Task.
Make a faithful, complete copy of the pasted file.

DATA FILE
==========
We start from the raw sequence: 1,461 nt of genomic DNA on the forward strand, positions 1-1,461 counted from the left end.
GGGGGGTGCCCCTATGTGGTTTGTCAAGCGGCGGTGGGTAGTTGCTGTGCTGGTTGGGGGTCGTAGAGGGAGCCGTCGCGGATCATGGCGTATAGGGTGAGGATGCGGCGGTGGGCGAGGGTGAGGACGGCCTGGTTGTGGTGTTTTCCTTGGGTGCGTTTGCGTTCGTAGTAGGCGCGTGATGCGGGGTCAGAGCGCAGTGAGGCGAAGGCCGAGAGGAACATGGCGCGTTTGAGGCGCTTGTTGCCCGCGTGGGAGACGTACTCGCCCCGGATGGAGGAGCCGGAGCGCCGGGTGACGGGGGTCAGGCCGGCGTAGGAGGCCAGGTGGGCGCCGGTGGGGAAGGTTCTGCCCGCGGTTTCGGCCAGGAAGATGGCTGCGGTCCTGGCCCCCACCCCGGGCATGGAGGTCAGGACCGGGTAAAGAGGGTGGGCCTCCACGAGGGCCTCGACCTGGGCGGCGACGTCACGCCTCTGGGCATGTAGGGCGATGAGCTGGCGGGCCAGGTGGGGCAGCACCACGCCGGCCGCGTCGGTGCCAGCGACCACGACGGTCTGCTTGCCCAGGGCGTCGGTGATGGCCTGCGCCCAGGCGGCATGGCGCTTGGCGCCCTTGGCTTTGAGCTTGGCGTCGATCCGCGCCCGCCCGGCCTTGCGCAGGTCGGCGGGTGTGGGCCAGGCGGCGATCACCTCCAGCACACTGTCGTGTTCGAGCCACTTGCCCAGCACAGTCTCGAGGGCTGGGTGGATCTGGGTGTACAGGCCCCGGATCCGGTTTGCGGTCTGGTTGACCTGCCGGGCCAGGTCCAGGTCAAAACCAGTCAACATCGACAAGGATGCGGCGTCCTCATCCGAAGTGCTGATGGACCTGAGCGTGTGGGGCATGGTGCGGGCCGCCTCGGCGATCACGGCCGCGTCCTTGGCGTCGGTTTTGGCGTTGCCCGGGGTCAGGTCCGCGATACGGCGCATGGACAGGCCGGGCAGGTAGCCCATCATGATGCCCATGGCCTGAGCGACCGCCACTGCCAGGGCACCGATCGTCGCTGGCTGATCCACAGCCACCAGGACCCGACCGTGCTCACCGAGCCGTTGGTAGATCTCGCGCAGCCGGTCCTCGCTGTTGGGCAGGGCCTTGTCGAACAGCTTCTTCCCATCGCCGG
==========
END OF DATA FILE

We start from the raw sequence: 1,461 nt of genomic DNA on the forward strand, positions 1-1,461 counted from the left end.
GGGGGGTGCCCCTATGTGGTTTGTCAAGCGGCGGTGGGTAGTTGCTGTGCTGGTTGGGGGTCGTAGAGGGAGCCGTCGCGGATCATGGCGTATAGGGTGAGGATGCGGCGGTGGGCGAGGGTGAGGACGGCCTGGTTGTGGTGTTTTCCTTGGGTGCGTTTGCGTTCGTAGTAGGCGCGTGATGCGGGGTCAGAGCGCAGTGAGGCGAAGGCCGAGAGGAACATGGCGCGTTTGAGGCGCTTGTTGCCCGCGTGGGAGACGTACTCGCCCCGGATGGAGGAGCCGGAGCGCCGGGTGACGGGGGTCAGGCCGGCGTAGGAGGCCAGGTGGGCGCCGGTGGGGAAGGTTCTGCCCGCGGTTTCGGCCAGGAAGATGGCTGCGGTCCTGGCCCCCACCCCGGGCATGGAGGTCAGGACCGGGTAAAGAGGGTGGGCCTCCACGAGGGCCTCGACCTGGGCGGCGACGTCACGCCTCTGGGCATGTAGGGCGATGAGCTGGCGGGCCAGGTGGGGCAGCACCACGCCGGCCGCGTCGGTGCCAGCGACCACGACGGTCTGCTTGCCCAGGGCGTCGGTGATGGCCTGCGCCCAGGCGGCATGGCGCTTGGCGCCCTTGGCTTTGAGCTTGGCGTCGATCCGCGCCCGCCCGGCCTTGCGCAGGTCGGCGGGTGTGGGCCAGGCGGCGATCACCTCCAGCACACTGTCGTGTTCGAGCCACTTGCCCAGCACAGTCTCGAGGGCTGGGTGGATCTGGGTGTACAGGCCCCGGATCCGGTTTGCGGTCTGGTTGACCTGCCGGGCCAGGTCCAGGTCAAAACCAGTCAACATCGACAAGGATGCGGCGTCCTCATCCGAAGTGCTGATGGACCTGAGCGTGTGGGGCATGGTGCGGGCCGCCTCGGCGATCACGGCCGCGTCCTTGGCGTCGGTTTTGGCGTTGCCCGGGGTCAGGTCCGCGATACGGCGCATGGACAGGCCGGGCAGGTAGCCCATCATGATGCCCATGGCCTGAGCGACCGCCACTGCCAGGGCACCGATCGTCGCTGGCTGATCCACAGCCACCAGGACCCGACCGTGCTCACCGAGCCGTTGGTAGATCTCGCGCAGCCGGTCCTCGCTGTTGGGCAGGGCCTTGTCGAACAGCTTCTTCCCATCGCCGG